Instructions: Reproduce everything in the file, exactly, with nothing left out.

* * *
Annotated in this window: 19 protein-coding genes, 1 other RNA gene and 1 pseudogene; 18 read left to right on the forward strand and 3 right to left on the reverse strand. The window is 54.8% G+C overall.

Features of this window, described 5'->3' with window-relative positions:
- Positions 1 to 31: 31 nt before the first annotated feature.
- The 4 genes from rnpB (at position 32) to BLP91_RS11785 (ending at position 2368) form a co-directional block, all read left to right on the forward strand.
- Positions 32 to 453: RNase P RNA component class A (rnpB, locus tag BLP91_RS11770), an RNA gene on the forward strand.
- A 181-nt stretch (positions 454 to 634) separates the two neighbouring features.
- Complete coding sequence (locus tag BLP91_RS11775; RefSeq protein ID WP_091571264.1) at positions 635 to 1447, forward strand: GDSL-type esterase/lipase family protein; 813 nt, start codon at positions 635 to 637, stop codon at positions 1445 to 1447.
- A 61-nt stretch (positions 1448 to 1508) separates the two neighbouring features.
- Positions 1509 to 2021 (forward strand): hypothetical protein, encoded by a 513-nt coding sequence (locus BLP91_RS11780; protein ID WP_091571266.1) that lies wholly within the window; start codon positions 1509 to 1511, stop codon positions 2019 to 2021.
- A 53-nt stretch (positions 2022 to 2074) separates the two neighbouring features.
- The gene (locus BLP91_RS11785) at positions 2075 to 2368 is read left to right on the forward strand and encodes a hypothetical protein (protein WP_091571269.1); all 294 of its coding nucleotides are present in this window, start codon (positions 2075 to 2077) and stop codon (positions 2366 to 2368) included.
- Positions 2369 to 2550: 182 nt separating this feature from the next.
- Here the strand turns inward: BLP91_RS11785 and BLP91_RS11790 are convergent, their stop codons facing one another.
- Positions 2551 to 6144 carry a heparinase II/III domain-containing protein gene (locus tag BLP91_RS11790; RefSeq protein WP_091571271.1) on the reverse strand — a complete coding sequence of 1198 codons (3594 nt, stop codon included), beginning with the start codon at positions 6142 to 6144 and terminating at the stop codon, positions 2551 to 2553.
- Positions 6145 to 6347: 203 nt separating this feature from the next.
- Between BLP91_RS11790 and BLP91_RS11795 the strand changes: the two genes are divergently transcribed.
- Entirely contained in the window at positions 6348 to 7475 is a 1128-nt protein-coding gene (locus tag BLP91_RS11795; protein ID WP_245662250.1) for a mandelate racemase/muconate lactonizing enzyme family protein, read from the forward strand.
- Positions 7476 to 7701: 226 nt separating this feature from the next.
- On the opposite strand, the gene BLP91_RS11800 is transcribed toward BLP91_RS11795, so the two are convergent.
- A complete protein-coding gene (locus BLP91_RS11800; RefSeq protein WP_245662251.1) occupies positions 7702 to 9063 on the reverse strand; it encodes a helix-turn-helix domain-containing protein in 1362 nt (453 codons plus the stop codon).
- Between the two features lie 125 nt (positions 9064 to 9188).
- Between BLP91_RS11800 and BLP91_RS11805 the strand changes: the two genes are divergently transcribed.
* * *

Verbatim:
Annotated in this window: 19 protein-coding genes, 1 other RNA gene and 1 pseudogene; 18 read left to right on the forward strand and 3 right to left on the reverse strand. The window is 54.8% G+C overall.

Features of this window, described 5'->3' with window-relative positions:
- Positions 1 to 31: 31 nt before the first annotated feature.
- The 4 genes from rnpB (at position 32) to BLP91_RS11785 (ending at position 2368) form a co-directional block, all read left to right on the forward strand.
- Positions 32 to 453: RNase P RNA component class A (rnpB, locus tag BLP91_RS11770), an RNA gene on the forward strand.
- A 181-nt stretch (positions 454 to 634) separates the two neighbouring features.
- Complete coding sequence (locus tag BLP91_RS11775; RefSeq protein ID WP_091571264.1) at positions 635 to 1447, forward strand: GDSL-type esterase/lipase family protein; 813 nt, start codon at positions 635 to 637, stop codon at positions 1445 to 1447.
- A 61-nt stretch (positions 1448 to 1508) separates the two neighbouring features.
- Positions 1509 to 2021 (forward strand): hypothetical protein, encoded by a 513-nt coding sequence (locus BLP91_RS11780; protein ID WP_091571266.1) that lies wholly within the window; start codon positions 1509 to 1511, stop codon positions 2019 to 2021.
- A 53-nt stretch (positions 2022 to 2074) separates the two neighbouring features.
- The gene (locus BLP91_RS11785) at positions 2075 to 2368 is read left to right on the forward strand and encodes a hypothetical protein (protein WP_091571269.1); all 294 of its coding nucleotides are present in this window, start codon (positions 2075 to 2077) and stop codon (positions 2366 to 2368) included.
- Positions 2369 to 2550: 182 nt separating this feature from the next.
- Here the strand turns inward: BLP91_RS11785 and BLP91_RS11790 are convergent, their stop codons facing one another.
- Positions 2551 to 6144 carry a heparinase II/III domain-containing protein gene (locus tag BLP91_RS11790; RefSeq protein WP_091571271.1) on the reverse strand — a complete coding sequence of 1198 codons (3594 nt, stop codon included), beginning with the start codon at positions 6142 to 6144 and terminating at the stop codon, positions 2551 to 2553.
- Positions 6145 to 6347: 203 nt separating this feature from the next.
- Between BLP91_RS11790 and BLP91_RS11795 the strand changes: the two genes are divergently transcribed.
- Entirely contained in the window at positions 6348 to 7475 is a 1128-nt protein-coding gene (locus tag BLP91_RS11795; protein ID WP_245662250.1) for a mandelate racemase/muconate lactonizing enzyme family protein, read from the forward strand.
- Positions 7476 to 7701: 226 nt separating this feature from the next.
- On the opposite strand, the gene BLP91_RS11800 is transcribed toward BLP91_RS11795, so the two are convergent.
- A complete protein-coding gene (locus BLP91_RS11800; RefSeq protein WP_245662251.1) occupies positions 7702 to 9063 on the reverse strand; it encodes a helix-turn-helix domain-containing protein in 1362 nt (453 codons plus the stop codon).
- Between the two features lie 125 nt (positions 9064 to 9188).
- Between BLP91_RS11800 and BLP91_RS11805 the strand changes: the two genes are divergently transcribed.